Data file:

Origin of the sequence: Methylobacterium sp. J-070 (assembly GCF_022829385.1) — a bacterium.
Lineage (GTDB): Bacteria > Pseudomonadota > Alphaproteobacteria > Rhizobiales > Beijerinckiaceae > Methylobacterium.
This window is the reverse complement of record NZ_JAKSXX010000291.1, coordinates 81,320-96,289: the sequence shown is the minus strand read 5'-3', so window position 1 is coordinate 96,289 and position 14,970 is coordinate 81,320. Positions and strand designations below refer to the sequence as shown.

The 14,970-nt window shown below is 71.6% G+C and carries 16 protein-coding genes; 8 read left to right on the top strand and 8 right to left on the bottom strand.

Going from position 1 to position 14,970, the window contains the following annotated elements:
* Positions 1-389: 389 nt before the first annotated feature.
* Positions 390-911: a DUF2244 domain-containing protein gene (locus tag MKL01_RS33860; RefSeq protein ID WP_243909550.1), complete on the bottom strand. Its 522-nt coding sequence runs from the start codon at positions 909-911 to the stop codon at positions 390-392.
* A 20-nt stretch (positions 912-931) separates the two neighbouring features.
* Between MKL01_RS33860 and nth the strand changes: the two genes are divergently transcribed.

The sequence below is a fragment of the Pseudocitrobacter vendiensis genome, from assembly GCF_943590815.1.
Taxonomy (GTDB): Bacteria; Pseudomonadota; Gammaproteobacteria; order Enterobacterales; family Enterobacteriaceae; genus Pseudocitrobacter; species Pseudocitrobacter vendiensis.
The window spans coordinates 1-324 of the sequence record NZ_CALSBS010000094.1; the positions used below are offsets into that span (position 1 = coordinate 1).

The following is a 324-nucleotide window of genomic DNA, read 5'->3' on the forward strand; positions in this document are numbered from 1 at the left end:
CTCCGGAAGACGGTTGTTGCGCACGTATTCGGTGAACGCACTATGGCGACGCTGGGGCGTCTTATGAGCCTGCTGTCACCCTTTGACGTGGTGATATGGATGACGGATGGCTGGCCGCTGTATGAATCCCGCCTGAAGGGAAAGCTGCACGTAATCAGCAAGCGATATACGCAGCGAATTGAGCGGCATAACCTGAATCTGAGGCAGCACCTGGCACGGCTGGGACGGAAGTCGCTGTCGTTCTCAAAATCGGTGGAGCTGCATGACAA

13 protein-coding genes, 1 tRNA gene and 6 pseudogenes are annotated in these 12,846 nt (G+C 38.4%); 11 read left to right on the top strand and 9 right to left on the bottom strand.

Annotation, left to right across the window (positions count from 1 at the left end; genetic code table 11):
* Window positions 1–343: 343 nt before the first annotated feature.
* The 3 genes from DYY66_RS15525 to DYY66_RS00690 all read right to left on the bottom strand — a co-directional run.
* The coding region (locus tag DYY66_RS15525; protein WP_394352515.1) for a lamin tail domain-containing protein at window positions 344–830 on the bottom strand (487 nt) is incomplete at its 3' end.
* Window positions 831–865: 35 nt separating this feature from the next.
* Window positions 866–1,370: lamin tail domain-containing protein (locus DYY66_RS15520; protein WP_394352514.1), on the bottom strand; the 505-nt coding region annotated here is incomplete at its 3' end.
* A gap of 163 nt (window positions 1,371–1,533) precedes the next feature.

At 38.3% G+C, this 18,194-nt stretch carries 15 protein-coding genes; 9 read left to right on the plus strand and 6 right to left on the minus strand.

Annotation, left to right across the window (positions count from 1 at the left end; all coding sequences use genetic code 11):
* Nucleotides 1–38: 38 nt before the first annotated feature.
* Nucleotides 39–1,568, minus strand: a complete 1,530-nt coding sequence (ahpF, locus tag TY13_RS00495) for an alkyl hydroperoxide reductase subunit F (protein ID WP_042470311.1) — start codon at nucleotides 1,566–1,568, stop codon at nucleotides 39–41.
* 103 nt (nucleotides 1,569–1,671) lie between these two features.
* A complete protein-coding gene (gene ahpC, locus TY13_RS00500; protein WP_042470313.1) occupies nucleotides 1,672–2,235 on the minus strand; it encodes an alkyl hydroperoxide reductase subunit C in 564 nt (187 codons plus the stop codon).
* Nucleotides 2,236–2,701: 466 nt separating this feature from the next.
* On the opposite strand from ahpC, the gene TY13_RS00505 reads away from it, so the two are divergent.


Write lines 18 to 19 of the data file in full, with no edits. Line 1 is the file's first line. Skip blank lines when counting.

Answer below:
* The 3 genes from DYY66_RS15525 to DYY66_RS00690 all read right to left on the bottom strand — a co-directional run.
* The coding region (locus tag DYY66_RS15525; protein WP_394352515.1) for a lamin tail domain-containing protein at window positions 344–830 on the bottom strand (487 nt) is incomplete at its 3' end.